What year marked the great watershed of the early 20th century? Many would plump for 1914, but Keith Jeffery, in this wide-ranging book, makes a strong case for 1916 as the year that not only changed the nature of the Great War but also had a far-reaching effect on world history.
He discusses the battles and major events of the year and introduces such less well-known developments as the revolts and inter-ethnic violence that took place in the Caucasus and Central Asia, exploring their significance both at the time and in subsequent decades. Each chapter is discrete, but linked by its relevance to overarching themes: how the combatant powers withstood the test of war, why mounting casualties did not lead to peace, and the global impact of the war. Whether the war was a global conflict or a war between European powers, which affected other parts of the world, is debatable, but Jeffery demonstrates that what happened in 1916 had great implications for the future development of regions far from the war’s front lines.
Jeffery begins with the Gallipoli campaign, where the successful evacuation of Allied forces in January saw the end of that doomed attempt to escape from what had become a static war on the Western Front. He points to the significance of the campaign as a potent symbol for the awakening of Australian and New Zealand national feeling, adding, however, that, although the valour of the Anzac forces was unquestionable, “the majority of the troops at Gallipoli were not just British, but English”. It was, of course, in Europe that the greatest battles of the year were to take place: the Somme, Verdun, five of the 12 battles of the Isonzo that were fought between Italy and Austria-Hungary, and the Brusilov offensive on the Eastern Front. The casualties suffered by each side in what had become a war of attrition were enormous, and Jeffery’s accounts are illuminated by the experiences of individual soldiers.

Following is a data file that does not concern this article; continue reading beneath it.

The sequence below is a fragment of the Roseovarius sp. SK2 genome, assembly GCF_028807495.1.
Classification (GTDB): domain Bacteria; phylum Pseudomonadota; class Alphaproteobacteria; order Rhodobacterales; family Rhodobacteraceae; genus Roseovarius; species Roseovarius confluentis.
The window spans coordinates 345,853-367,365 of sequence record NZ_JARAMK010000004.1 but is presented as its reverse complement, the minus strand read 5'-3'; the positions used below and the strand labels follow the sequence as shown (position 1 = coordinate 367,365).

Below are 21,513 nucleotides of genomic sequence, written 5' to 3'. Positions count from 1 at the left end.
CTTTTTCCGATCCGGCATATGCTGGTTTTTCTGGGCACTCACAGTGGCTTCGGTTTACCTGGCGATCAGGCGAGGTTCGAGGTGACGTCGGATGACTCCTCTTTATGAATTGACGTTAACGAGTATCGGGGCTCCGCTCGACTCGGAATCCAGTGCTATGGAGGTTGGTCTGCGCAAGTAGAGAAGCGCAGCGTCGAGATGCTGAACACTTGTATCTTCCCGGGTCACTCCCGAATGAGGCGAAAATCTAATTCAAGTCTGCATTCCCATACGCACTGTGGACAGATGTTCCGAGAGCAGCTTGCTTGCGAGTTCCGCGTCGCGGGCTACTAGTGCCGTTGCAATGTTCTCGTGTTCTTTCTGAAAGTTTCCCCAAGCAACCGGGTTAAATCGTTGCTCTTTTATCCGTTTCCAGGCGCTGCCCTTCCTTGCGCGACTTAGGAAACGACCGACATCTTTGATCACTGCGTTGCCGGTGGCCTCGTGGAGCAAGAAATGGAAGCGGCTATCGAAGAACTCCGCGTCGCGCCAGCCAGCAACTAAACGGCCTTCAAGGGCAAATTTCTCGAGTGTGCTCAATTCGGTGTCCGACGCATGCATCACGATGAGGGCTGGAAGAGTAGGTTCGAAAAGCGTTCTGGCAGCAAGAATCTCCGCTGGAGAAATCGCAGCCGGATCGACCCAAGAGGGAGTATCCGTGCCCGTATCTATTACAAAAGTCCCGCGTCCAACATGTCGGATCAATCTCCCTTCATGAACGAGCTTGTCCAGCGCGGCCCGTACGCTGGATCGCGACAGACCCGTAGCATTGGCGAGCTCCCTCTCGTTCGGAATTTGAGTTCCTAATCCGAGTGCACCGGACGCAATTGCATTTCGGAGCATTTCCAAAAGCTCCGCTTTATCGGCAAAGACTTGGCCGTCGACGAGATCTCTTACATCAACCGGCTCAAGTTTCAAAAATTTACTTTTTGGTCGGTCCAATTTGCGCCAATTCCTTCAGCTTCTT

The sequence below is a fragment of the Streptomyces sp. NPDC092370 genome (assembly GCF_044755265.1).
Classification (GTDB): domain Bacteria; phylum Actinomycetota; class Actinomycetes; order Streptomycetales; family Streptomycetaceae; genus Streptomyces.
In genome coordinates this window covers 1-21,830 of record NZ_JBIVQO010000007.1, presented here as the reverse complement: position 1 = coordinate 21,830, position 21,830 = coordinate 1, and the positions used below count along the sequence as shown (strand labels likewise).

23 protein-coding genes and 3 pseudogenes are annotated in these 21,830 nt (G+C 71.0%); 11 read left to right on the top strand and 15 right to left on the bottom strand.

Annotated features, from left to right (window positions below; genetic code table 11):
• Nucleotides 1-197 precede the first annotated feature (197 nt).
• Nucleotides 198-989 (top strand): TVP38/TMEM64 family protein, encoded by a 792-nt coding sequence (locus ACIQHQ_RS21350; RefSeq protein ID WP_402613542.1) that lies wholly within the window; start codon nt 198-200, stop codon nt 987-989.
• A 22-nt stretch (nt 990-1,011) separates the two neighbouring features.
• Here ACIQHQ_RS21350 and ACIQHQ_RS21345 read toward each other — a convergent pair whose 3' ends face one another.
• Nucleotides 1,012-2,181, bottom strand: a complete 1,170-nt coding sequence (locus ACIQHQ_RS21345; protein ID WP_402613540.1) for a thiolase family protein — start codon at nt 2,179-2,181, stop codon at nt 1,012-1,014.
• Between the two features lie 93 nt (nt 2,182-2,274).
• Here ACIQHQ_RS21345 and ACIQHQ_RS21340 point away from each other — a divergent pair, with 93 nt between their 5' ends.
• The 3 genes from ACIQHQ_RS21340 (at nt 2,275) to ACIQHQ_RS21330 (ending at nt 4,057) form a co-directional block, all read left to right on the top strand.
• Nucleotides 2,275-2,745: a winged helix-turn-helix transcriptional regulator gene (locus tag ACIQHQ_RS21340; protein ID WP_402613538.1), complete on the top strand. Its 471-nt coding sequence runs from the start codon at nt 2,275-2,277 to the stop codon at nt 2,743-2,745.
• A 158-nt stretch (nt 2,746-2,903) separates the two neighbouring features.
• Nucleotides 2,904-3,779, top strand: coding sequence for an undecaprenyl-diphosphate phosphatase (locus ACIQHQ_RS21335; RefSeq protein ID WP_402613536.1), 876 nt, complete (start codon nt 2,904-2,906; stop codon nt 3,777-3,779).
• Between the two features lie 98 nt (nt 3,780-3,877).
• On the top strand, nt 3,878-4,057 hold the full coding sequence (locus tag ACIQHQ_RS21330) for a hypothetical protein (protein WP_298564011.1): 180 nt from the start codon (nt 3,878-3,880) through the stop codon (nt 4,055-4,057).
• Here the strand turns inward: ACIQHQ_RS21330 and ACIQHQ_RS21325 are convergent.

It was not only on land that the outcome of the war would be decided, for Britain depended upon its naval supremacy for its protection against invasion, its ability to mount an economic blockade, and for keeping the sea lanes open. The Battle of Jutland in May had, thus, enormous significance and Jeffery describes the clash of capital ships, with a particular emphasis upon the role naval intelligence played in the battle, before going on to discuss the threat of submarine warfare, already on the rise in 1916 before its intensification the following year.
Why, after appalling casualties had been suffered by all combatant powers, did the war continue? Proposals for peace were made, yet the British reaction to the losses on the Somme produced not a widespread rejection of the war but “a grim determination that the matter should be seen through to the finish”, while German reactions to its losses were broadly similar. The strains of war did, however, begin to tell on several of the combatants. The Russian Empire and multi-ethnic Austria-Hungary were eventually to fail the test of total war, while the patriotism of Italian soldiers had to be reinforced by the draconian penalties for desertion or surrender imposed by their commanders, and even the French army was never quite the same fighting force after Verdun. Nor was Britain immune to internal unrest, and one of the strengths of Jeffery’s commendable book is its treatment of the diverse and often contradictory Irish reactions to the war: the wide support for it in 1914, the large number of Irish in the British army, the bravery of the 36th (Ulster) Division at the Somme, and the Easter Rebellion.
1916: A Global History
By Keith Jeffery
Bloomsbury, 448pp, £25.00
Published 8 October 2015